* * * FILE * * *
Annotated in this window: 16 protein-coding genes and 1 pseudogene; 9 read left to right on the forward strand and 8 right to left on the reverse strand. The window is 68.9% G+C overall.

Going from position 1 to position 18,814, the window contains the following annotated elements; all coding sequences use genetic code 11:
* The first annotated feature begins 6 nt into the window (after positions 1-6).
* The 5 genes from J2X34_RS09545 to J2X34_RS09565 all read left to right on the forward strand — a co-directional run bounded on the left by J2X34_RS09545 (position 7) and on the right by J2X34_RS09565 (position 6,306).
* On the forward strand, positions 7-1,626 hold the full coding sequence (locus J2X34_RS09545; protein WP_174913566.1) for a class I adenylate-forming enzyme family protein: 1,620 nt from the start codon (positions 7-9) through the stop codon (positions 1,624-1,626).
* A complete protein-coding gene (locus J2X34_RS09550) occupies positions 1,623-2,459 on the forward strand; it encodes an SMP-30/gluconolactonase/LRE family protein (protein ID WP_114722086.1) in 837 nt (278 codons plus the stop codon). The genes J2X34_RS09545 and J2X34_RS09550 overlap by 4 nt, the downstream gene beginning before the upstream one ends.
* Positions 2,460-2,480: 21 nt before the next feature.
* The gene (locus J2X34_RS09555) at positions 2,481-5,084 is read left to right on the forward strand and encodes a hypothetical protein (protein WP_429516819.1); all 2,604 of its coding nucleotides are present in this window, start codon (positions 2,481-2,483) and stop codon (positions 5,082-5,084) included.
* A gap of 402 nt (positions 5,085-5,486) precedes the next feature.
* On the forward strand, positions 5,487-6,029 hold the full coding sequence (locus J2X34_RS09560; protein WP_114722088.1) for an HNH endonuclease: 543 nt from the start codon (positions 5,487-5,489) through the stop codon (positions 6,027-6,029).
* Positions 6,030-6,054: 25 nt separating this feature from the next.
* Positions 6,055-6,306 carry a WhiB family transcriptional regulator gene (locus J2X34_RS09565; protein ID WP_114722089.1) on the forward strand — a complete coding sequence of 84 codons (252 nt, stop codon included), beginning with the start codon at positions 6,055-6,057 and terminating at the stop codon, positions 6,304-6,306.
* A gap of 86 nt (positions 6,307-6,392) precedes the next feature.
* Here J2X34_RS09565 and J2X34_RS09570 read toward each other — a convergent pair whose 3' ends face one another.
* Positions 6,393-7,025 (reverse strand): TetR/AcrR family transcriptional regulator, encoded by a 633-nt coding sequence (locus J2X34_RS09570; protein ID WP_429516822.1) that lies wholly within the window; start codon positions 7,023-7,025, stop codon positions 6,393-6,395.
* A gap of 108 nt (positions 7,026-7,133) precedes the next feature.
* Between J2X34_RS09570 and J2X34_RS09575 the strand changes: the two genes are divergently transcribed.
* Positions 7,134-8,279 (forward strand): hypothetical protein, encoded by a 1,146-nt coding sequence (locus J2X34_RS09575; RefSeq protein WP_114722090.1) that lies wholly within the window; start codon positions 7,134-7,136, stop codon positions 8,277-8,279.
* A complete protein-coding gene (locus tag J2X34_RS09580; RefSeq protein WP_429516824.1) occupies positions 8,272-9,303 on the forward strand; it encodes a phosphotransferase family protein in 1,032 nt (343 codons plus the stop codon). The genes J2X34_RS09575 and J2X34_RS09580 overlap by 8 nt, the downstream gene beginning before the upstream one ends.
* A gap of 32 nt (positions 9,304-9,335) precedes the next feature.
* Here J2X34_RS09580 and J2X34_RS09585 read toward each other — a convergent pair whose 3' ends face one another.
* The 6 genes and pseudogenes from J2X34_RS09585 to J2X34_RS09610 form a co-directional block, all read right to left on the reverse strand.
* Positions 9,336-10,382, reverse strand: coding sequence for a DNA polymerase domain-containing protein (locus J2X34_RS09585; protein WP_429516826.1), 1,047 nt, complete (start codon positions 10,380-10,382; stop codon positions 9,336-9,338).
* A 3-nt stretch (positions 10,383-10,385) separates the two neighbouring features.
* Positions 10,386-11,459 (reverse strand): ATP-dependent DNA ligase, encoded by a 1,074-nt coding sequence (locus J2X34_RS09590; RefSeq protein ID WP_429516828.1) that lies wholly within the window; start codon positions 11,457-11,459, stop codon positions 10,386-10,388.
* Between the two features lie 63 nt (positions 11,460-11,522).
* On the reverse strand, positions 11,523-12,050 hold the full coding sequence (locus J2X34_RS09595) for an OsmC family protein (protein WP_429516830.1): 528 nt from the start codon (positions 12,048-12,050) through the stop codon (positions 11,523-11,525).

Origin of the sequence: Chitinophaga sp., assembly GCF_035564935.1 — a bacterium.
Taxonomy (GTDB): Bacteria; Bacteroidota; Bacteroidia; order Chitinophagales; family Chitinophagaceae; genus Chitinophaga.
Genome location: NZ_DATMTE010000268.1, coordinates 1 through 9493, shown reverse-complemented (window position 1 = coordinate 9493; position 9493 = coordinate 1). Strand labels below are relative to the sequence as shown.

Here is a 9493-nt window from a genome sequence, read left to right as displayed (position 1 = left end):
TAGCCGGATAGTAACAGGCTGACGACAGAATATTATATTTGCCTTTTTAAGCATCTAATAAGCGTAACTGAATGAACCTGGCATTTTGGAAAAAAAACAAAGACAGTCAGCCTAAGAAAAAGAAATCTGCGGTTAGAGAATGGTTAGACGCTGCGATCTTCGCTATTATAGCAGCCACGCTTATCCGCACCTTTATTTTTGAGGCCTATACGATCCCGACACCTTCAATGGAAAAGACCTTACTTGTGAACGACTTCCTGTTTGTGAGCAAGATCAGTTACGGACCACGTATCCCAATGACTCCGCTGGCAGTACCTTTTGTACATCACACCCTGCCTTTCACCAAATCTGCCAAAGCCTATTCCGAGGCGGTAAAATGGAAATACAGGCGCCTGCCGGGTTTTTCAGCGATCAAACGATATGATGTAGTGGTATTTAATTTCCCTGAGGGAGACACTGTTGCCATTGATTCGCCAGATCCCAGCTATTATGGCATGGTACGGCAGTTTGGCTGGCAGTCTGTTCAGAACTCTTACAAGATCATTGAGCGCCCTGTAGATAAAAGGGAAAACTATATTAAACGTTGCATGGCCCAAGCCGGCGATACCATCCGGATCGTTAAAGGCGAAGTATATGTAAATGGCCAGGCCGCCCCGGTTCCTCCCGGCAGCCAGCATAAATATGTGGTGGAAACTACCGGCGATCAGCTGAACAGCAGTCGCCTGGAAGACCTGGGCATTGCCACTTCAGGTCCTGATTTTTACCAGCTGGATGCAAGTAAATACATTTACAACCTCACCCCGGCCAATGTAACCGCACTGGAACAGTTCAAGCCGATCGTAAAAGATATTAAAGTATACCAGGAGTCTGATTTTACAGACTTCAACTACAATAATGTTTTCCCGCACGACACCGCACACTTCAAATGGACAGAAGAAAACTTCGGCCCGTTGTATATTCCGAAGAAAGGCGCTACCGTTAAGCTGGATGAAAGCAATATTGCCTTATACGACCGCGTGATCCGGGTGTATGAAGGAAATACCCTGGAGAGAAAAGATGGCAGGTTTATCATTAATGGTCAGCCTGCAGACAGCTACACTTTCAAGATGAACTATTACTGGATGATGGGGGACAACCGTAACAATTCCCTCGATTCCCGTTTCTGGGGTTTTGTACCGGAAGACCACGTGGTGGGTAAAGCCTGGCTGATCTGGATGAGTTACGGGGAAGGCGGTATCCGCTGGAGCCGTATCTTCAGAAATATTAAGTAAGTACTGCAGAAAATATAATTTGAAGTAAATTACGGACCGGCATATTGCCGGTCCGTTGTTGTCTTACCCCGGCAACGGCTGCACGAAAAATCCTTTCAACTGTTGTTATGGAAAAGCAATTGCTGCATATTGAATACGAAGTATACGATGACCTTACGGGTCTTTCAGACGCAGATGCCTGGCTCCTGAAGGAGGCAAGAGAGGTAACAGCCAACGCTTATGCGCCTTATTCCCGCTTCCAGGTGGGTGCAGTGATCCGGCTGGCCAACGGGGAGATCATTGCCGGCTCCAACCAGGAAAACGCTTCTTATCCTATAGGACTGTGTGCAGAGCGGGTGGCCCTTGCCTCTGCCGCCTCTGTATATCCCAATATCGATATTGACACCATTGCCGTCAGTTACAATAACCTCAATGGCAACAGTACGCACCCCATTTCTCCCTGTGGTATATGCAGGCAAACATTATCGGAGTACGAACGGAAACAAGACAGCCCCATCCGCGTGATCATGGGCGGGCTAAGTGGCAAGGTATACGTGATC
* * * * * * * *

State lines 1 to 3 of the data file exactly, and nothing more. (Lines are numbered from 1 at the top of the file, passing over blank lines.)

Annotated in this window: 16 protein-coding genes and 1 pseudogene; 9 read left to right on the forward strand and 8 right to left on the reverse strand. The window is 68.9% G+C overall.

Going from position 1 to position 18,814, the window contains the following annotated elements; all coding sequences use genetic code 11:
* The first annotated feature begins 6 nt into the window (after positions 1-6).